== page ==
TS Markt is already looking to expand. According to the company's website, they are searching for 800 x 1200 meters (2,625 x 3,940 feet) premises in cities with at least 80,000 inhabitants in eastern German states. Stores are already planned for Zwickau and Chemnitz. And its strategy to rise in the east is not accidental: after all, there is still a large income differential between western and eastern Germany.
A country of discounters
Germany has no lack of discounters though. "There is no other country in the world where the discounters have such a big share of the market as in Germany — at 40 percent," says Michael Gerling, Managing Director of EHI Retail Institute in Cologne. Germany has also succeeded in exporting the budget supermarket business model.
Discounters promise their customers low prices, which they do by saving on staff costs and rents, as well as by offering a limited stock. A typical discounter has on average 2,000-2,500 products, compared to five times as many at a regular supermarket. But German discounters have also had to adapt.
In recent years, their competitors have developed their own budget brands, so the price advantage was often minimal. "In the end, customers didn't know why they still needed to go to a discounter… so they had to change their strategy," says Gerling.
Discounters have, instead, moved away from the ‘cheap at all costs' method. They've spent more on lighting and design, hired more staff, stocked more brands and even put bakeries inside their shops. They won back their share of the market, but at the same time left open a niche for a really hard discounter to enter the German market. And that is where Mere is hoping to squeeze in.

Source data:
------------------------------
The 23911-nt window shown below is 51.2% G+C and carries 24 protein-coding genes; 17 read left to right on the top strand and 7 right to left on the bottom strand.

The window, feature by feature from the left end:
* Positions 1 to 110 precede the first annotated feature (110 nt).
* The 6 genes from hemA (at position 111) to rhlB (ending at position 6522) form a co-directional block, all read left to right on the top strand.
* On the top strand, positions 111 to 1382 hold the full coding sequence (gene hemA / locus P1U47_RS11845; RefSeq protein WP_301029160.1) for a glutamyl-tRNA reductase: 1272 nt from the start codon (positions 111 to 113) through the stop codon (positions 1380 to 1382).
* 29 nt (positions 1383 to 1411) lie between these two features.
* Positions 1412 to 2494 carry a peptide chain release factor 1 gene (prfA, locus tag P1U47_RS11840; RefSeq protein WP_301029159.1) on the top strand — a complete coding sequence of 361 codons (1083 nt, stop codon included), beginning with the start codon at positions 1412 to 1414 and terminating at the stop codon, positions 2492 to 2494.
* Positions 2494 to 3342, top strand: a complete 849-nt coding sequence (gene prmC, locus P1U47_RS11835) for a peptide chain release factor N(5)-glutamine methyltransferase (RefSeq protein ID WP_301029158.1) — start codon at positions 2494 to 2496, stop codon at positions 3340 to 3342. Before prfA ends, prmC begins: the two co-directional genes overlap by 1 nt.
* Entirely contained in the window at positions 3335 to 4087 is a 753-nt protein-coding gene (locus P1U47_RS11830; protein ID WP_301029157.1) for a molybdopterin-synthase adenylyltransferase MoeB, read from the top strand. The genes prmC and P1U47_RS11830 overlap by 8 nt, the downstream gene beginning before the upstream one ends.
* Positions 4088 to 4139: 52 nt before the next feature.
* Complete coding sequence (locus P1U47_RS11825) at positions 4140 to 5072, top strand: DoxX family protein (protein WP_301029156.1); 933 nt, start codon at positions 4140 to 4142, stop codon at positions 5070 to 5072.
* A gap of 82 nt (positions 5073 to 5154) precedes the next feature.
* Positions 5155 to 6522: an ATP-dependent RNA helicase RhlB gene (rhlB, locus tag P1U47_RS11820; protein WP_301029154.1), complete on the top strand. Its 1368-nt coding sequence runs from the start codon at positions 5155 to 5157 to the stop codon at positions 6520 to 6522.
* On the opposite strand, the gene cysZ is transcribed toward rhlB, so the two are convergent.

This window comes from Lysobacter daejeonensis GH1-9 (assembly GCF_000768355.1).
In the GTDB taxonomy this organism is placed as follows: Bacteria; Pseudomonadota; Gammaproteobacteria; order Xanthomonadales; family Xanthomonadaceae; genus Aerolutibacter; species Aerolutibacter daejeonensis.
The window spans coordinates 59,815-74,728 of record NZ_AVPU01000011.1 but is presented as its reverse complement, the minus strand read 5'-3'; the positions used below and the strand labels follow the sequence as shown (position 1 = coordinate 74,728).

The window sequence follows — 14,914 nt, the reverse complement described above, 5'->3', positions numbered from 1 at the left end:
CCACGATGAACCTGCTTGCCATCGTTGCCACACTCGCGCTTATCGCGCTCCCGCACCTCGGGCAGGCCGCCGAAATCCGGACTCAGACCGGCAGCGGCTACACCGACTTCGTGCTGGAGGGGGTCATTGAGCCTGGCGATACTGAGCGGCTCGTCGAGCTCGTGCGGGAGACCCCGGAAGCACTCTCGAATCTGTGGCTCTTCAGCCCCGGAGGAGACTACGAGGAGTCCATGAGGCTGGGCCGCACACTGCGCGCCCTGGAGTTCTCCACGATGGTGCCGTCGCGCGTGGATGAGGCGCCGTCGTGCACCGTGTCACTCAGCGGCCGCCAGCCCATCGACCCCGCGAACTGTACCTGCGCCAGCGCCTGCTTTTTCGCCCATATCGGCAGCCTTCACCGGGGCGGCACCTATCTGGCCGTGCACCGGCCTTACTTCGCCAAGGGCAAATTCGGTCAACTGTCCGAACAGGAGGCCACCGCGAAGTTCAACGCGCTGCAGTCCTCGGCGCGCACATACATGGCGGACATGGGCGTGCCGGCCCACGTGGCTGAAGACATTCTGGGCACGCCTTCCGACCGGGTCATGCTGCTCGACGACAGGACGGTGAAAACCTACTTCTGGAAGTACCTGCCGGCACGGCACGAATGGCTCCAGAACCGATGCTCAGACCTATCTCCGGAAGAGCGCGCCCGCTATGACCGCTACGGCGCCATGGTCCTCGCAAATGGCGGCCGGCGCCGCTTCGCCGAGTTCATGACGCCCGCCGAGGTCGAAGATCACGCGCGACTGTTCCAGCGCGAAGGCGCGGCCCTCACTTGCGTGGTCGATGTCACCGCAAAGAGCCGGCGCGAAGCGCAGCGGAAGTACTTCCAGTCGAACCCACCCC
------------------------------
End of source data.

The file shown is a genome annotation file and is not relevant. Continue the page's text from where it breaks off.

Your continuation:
No competition yet
The customers of Germany's discounters have also changed. Many come to supermarkets to find exactly what they are searching for and not to check today's special offers.
Low prices are no longer enough to beat the competition. A new discounter also has to offer good quality products, says Gerling. Recently, the German tabloid Bild carried out an independent survey of food quality and found out that at least one of the sausage brands sold in Mere was not safe for human consumption. The product quickly disappeared from the shelves.
German discounters are yet to see Mere as a potential competitor. Klaus Gehrig, the head of Schwarz Gruppe, which owns Lidl and Kaufland, said the new discounter has had no effect on the firm's turnover and predicted the speedy demise of their Russian competitor, reported German tech publication, CHIP.
Michael Gerling is sure that Aldi and Lidl are following the developments in Leipzig closely and will seek to lower prices for specific products if they find that Mere is stealing customers from them. But it is still early days.
Food costs in Germany are already relatively low, compared to other western European countries, which could mean that Mere will struggle to beat Lidl and Aldi with its "the lowest prices every day" concept.